There is no escaping the mandatory Christmas cheer that shall soon be, or perhaps already is, plaguing your day to day life. Although you may be filling with excitement the closer you get to the festive period, more and more holiday cheer may be weaning its way into your brain with each advent calendar opening, some people do not quite feel the same. Meet Brendan, played by the intensely Americanised Declan Bennett, a self-professed Bah Humbug who is unwilling to participate in any celebrations, namely that of the New Year’s Eve persuasion.
As much of us are this time of year, Brendan is faced with a choice regarding what he shall do to celebrate the coming of a new year. A chance for new resolutions and a time for moving on (in Brendan’s case moving on from his ex-fiancé Diane who does not want him to go to a mutual friend’s party as it will probably just end up being uncomfortable and who really wants that anyway?). The loving narrator, the sweet-faced and kindly Danielle Kassaraté, guides Brendan through his evening of attaining some much-needed happiness through a rediscovery of Hans Christian Anderson’s The Little Match Girl. Striking 12 recreates the traditionally heart wrenching story of a young and abused girl who wanders the streets trying, and failing, to sell matches to anyone and everyone.
The beautiful score is upheld and embellished by the musically gifted cast whose voices imbue comedy and melancholy, hopeful sadness and self-deprivation. Everything is ‘Fine, Fine, Fine’ they exclaim – it isn’t. At least I think they do, but only when they could be heard over the violin, drums, piano and guitar which occasionally steal the show, a fact I would be more concerned with if they weren’t all so bloody brilliant.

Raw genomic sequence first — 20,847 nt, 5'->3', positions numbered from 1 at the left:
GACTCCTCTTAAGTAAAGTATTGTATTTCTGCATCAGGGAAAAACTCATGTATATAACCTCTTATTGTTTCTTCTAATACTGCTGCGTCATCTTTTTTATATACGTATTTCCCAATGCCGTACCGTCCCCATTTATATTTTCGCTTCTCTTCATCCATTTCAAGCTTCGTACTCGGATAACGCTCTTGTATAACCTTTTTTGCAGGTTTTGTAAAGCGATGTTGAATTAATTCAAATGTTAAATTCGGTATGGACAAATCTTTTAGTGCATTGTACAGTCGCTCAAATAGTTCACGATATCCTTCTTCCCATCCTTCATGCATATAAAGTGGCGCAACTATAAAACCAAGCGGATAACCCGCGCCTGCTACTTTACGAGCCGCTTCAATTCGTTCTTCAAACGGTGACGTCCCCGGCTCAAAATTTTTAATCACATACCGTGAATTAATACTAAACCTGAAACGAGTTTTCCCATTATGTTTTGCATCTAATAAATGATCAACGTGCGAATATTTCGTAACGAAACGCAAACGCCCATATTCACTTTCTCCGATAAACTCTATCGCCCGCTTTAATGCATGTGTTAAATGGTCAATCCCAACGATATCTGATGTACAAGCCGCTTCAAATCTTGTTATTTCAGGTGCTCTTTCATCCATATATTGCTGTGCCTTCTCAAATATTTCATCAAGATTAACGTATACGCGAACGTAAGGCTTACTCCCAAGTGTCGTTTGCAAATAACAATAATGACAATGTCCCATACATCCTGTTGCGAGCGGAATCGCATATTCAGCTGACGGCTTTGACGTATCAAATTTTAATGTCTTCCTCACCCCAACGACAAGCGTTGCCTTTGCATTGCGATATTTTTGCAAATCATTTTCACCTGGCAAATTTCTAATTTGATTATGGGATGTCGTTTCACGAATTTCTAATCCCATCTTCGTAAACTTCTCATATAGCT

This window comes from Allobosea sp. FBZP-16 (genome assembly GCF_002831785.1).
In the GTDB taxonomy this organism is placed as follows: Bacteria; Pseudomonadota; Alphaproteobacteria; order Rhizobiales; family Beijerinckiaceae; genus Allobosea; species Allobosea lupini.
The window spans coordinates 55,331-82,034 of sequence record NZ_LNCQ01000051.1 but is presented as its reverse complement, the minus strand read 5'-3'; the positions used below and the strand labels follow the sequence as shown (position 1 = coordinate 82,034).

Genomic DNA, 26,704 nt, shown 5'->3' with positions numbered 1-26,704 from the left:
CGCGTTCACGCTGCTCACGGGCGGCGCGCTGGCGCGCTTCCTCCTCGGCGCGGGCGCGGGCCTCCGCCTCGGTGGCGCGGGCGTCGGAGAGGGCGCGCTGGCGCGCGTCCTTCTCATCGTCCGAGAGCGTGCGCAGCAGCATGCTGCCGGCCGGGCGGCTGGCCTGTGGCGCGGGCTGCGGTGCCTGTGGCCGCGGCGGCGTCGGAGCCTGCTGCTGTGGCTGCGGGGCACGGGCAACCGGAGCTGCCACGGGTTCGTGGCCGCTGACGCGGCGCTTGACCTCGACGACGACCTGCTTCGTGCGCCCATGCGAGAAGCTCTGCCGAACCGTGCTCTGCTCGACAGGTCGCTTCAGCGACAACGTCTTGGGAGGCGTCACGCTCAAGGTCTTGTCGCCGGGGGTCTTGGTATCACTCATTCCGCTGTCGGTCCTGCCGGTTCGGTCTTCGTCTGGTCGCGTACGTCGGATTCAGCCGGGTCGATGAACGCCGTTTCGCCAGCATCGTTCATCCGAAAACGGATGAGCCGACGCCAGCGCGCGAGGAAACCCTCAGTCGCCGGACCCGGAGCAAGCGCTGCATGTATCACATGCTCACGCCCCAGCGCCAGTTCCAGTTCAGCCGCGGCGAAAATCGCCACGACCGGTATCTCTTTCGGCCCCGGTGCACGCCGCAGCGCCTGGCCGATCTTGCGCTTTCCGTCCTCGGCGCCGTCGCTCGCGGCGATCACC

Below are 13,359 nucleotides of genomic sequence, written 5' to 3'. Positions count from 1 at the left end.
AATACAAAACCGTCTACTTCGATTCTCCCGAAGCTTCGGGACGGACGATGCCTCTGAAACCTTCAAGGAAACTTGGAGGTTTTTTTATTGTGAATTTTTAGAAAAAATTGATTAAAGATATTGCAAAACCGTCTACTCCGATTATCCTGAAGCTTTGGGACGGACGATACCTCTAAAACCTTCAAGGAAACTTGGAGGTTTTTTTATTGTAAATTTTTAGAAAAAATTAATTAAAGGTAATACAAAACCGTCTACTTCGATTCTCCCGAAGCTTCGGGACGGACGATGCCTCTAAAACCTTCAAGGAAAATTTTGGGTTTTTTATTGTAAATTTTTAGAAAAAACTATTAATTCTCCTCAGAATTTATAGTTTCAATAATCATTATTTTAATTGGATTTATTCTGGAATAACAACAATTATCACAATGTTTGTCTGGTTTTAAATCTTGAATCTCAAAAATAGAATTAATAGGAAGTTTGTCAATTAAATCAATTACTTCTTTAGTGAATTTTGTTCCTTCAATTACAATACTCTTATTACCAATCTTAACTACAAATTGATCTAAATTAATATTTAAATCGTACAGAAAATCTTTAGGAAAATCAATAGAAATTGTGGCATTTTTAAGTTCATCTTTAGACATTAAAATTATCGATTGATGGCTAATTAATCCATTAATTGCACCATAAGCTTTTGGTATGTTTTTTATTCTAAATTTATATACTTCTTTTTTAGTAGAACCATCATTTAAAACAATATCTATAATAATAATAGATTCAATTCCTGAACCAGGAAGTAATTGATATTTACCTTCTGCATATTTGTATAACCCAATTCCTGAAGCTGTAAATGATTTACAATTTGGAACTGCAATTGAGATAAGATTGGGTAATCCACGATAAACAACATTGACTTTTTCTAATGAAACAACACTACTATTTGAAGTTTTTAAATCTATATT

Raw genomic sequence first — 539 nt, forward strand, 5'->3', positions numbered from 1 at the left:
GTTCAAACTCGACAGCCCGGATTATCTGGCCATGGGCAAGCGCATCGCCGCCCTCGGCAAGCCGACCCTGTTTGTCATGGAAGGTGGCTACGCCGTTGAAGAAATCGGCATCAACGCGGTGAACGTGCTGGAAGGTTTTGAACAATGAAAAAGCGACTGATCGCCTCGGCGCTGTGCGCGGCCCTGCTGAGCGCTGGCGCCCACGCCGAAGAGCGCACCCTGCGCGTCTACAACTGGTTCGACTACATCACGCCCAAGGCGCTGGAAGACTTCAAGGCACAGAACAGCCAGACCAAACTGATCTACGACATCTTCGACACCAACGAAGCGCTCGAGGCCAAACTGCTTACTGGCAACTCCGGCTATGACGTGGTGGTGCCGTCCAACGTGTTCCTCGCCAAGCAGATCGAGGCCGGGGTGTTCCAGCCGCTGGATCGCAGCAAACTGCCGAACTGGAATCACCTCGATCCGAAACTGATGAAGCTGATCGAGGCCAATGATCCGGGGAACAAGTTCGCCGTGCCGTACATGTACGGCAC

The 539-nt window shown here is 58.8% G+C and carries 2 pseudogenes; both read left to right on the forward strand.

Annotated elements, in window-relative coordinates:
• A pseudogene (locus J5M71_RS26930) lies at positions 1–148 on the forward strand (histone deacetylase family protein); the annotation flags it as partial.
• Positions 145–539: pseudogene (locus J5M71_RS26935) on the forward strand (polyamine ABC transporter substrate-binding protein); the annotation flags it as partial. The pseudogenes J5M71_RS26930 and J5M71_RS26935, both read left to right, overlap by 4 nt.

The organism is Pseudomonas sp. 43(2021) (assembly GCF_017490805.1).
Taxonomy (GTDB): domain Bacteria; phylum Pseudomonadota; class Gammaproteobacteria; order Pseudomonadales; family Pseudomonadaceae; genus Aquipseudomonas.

Bronté Barbé, The Match Girl, has a Disney princess-esque voice which embeds the fairy tale further into the modern adaptation. While both Bennett and Barbé were obviously strong choices for the lead figureheads, the chemistry of the ensemble is the main event. If they aren’t riffing off each other, they’re filling in the cracks, breathing fresh life into side characters that swiftly move in to dazzle and spark subtle humour through the audience.
The show displays an expert blend of pop, rock and jazz. As they continue to impress, showcasing their endless, enviable talents by singing rough-throated blues and surprisingly rapping away their problems, the acting is not ditched in favour of melody. The two arts sit side by side, wrapped closely in a brilliant embrace. Leon Scott, a multi-talented member of the ensemble, plays the drums, then the guitar, then sings and then funnily mimics an annoyingly persistent answering machine. It is a triumph. There is even some nicely choreographed dance.
However, behind all the song and cheer, it’s hard not to draw parallels between this discussion of the starvation and pennilessness of The Match Girl, and the many, many homeless men and women who are currently out cold on the streets of London. The change of heart which fuels Brendan’s desire to help the young and optimistic sales woman, who is firmly convinced of the existence of Seasonal Affective Disorder (which I believe is definitely a thing), should instil a sense of kindness into our own hearts. We must make sure that not only are we ok, rather than just ‘Fine’, but that as a community we look out for one another. Some do not even have a match to keep them warm.
Striking 12 is playing Union Theatre until December 23. For more information and tickets, click here.